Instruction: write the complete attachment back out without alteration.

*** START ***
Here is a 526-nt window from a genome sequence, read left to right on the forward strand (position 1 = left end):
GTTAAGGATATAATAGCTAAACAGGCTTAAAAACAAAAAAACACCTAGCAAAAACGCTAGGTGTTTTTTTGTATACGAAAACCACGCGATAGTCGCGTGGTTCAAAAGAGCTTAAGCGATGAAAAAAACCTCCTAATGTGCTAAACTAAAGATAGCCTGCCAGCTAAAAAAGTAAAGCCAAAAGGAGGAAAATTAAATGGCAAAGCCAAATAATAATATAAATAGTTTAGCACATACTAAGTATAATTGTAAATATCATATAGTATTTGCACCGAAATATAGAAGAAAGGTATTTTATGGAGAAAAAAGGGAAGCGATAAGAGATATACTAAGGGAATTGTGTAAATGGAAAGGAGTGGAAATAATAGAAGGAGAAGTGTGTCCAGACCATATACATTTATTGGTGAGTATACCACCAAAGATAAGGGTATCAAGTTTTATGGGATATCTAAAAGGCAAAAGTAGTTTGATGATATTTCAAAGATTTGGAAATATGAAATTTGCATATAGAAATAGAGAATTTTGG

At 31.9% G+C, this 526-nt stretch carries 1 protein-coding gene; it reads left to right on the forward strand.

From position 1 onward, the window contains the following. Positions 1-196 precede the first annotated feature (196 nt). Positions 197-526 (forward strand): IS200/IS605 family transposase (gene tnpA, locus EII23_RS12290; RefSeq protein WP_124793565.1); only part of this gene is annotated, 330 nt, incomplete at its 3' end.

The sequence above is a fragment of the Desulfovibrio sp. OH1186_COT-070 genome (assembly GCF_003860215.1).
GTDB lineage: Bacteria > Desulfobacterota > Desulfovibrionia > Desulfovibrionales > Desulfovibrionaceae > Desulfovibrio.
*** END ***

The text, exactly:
Here is a 526-nt window from a genome sequence, read left to right on the forward strand (position 1 = left end):
GTTAAGGATATAATAGCTAAACAGGCTTAAAAACAAAAAAACACCTAGCAAAAACGCTAGGTGTTTTTTTGTATACGAAAACCACGCGATAGTCGCGTGGTTCAAAAGAGCTTAAGCGATGAAAAAAACCTCCTAATGTGCTAAACTAAAGATAGCCTGCCAGCTAAAAAAGTAAAGCCAAAAGGAGGAAAATTAAATGGCAAAGCCAAATAATAATATAAATAGTTTAGCACATACTAAGTATAATTGTAAATATCATATAGTATTTGCACCGAAATATAGAAGAAAGGTATTTTATGGAGAAAAAAGGGAAGCGATAAGAGATATACTAAGGGAATTGTGTAAATGGAAAGGAGTGGAAATAATAGAAGGAGAAGTGTGTCCAGACCATATACATTTATTGGTGAGTATACCACCAAAGATAAGGGTATCAAGTTTTATGGGATATCTAAAAGGCAAAAGTAGTTTGATGATATTTCAAAGATTTGGAAATATGAAATTTGCATATAGAAATAGAGAATTTTGG

At 31.9% G+C, this 526-nt stretch carries 1 protein-coding gene; it reads left to right on the forward strand.

From position 1 onward, the window contains the following. Positions 1-196 precede the first annotated feature (196 nt). Positions 197-526 (forward strand): IS200/IS605 family transposase (gene tnpA, locus EII23_RS12290; RefSeq protein WP_124793565.1); only part of this gene is annotated, 330 nt, incomplete at its 3' end.

The sequence above is a fragment of the Desulfovibrio sp. OH1186_COT-070 genome (assembly GCF_003860215.1).
GTDB lineage: Bacteria > Desulfobacterota > Desulfovibrionia > Desulfovibrionales > Desulfovibrionaceae > Desulfovibrio.